The Sons of Don Bosco were welcomed "with extraordinary kindness by the Emperor Dom Pedro II, who showed the greatest interest in Salesian works. The first of which was the 'Santa Rosa' Institute in Niterói." (MARCIGAGLIA, 1955, pp.17-19).
The workshops of that work marked an epoch: educational work with the Vocational Training Schools began in July 1885 with workshops in typography, bookbinding, tailoring, shoemaking and carpentry, and they were pioneers in the private sector, preceded only by two similar institutions in the era of the so-called Empire.
Two years later the Salesian missionaries founded the “Coração de Jesus” high school in the city of São Paulo. In March 1890 they opened the "São Joaquim" institute in Lorraine in the interior of the State of São Paulo. And in 1892 the Daughters of Mary Help of Christians (FMA) also arrived in Brazil.
We cannot speak of the Salesian mission without mentioning the role of the Festive Oratories, one of the most important institutions of Don Bosco's educational project. The first was also based in Niterói, established on 30 June 1907.
And the "Santa Rosa" was a pioneer in yet other times, such as when in 1968 it started a literacy course for adults. Students learned to read and write in 30 days and in six months they reached fifth grade levels and could be sent to supplementary school.
And when it was decided to focus on Social Works, the CESAM (Salesian Center for Minor) was started at the “Santa Rosa”, aimed at helping young people to find their first job. The first CESAM was established in 1981.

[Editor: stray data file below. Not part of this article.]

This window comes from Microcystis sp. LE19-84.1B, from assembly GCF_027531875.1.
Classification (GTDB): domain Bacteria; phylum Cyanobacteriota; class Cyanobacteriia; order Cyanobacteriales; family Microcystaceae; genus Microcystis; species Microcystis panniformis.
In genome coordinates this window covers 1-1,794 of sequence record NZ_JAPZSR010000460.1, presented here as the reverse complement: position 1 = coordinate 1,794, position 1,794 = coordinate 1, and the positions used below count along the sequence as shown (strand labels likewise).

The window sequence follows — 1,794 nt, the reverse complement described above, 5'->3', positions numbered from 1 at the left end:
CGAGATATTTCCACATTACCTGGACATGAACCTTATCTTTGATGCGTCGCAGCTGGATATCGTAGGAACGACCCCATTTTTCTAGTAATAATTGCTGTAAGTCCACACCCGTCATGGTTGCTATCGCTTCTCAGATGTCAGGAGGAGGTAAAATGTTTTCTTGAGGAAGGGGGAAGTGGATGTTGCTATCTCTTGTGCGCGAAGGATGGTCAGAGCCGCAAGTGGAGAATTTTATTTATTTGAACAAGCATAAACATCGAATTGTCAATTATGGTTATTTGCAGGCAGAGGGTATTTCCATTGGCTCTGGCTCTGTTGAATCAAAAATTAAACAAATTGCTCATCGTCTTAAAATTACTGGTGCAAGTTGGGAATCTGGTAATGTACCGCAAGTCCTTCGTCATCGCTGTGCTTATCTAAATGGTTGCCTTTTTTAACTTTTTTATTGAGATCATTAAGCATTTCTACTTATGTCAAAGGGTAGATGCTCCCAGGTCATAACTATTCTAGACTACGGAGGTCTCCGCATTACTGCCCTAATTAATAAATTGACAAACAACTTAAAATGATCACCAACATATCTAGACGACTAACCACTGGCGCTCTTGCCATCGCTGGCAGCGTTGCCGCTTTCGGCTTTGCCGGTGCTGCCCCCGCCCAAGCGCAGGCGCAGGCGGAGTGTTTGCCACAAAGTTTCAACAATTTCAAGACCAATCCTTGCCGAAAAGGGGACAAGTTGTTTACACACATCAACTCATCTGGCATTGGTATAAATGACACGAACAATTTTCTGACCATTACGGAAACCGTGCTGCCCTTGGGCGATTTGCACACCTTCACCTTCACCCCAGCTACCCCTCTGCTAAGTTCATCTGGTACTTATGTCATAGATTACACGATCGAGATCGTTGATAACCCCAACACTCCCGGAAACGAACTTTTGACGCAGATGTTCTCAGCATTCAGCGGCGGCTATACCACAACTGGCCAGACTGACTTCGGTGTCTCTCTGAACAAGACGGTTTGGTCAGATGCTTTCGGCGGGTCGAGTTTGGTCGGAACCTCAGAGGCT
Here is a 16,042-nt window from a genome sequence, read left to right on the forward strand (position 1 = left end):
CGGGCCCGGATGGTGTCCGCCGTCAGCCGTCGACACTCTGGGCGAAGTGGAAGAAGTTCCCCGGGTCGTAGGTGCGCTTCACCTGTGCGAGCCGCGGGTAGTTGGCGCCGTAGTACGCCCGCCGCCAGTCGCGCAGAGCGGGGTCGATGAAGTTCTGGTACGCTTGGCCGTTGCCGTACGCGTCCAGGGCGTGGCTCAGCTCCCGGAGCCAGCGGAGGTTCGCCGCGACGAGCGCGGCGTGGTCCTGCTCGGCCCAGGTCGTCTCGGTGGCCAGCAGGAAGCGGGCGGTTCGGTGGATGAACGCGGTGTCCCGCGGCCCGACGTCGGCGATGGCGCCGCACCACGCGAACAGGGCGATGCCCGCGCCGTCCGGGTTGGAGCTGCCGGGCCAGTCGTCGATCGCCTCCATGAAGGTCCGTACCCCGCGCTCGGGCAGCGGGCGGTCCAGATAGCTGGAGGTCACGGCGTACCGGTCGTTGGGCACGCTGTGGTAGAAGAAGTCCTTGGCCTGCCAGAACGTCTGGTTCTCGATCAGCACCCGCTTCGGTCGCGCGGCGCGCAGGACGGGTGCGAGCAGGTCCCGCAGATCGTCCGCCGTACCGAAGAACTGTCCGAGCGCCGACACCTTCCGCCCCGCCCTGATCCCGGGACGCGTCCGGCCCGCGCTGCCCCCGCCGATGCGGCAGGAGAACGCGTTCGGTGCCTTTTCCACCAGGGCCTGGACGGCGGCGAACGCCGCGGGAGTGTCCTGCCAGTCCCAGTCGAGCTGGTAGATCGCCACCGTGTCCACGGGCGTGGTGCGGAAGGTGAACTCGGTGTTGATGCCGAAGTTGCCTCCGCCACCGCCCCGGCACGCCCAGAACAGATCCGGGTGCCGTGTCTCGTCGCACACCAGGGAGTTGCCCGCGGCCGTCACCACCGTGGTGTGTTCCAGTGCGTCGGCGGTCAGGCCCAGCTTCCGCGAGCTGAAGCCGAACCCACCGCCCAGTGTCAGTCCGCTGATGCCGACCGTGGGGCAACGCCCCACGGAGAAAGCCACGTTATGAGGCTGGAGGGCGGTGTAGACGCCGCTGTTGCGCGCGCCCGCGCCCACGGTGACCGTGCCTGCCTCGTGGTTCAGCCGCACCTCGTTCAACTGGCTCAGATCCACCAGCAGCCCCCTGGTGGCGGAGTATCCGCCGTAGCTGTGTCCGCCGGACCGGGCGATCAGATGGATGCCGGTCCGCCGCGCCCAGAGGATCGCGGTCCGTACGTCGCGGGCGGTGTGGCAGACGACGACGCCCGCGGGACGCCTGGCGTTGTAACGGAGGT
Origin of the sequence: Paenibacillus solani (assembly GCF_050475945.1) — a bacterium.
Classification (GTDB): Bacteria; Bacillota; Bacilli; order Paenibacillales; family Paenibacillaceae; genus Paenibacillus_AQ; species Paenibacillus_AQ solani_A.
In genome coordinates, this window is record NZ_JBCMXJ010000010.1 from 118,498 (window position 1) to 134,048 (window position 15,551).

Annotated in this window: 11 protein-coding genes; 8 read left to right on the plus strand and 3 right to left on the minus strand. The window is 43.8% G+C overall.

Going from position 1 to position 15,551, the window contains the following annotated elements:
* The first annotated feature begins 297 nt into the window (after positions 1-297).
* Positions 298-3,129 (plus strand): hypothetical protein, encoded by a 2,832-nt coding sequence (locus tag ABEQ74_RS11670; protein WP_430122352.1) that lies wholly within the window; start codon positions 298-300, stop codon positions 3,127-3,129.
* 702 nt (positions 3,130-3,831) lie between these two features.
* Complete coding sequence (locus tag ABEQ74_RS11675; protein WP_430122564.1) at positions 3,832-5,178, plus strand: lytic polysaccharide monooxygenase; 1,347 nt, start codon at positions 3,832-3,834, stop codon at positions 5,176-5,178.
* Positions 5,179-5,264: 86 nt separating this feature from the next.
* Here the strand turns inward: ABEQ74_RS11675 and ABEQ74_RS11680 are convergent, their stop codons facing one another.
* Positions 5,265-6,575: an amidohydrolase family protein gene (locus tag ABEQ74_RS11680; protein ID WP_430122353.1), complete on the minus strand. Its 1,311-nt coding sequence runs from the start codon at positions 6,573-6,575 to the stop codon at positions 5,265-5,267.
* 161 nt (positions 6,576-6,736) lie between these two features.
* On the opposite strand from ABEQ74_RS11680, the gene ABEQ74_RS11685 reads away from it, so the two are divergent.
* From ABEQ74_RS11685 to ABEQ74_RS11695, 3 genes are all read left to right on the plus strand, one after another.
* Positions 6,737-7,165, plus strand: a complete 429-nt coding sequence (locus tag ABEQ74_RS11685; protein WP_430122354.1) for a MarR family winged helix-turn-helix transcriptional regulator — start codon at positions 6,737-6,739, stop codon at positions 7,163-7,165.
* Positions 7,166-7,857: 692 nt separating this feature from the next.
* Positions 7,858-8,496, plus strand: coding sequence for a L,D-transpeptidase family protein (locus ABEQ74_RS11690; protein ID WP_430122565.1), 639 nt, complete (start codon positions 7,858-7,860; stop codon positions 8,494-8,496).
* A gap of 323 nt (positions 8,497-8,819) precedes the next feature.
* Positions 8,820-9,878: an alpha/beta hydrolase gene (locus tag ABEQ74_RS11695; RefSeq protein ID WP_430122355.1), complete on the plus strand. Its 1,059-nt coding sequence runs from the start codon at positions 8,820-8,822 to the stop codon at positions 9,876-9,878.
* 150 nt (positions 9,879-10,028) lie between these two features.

In addition to all the work with young people in vulnerable situations, the Salesians were also involved in the missions. "From the beginning, the objective of the Salesians was to bring the Gospel to the indigenous people. They started with a government colony in Mato Grosso. Then they established missions on land they owned, among the Bororo of the eastern part of the state ... Later the missions on the Rio Negro and Rio Madeira were opened. Today, thanks to the integrated work with universities, the indigenous people have a school in their language and study their culture, as well as ours,” says Fr Antonio da Silva Ferreira, SDB.
The 1970s were a decade of great changes and in 1972 the Niterói school became a mixed institution, a school for boys and girls, again leading the way.
From 1883 to the present day, the Salesian mission begun by Don Bosco continues to expand in the country, through and thanks to the work at the service of the growth and development of young people.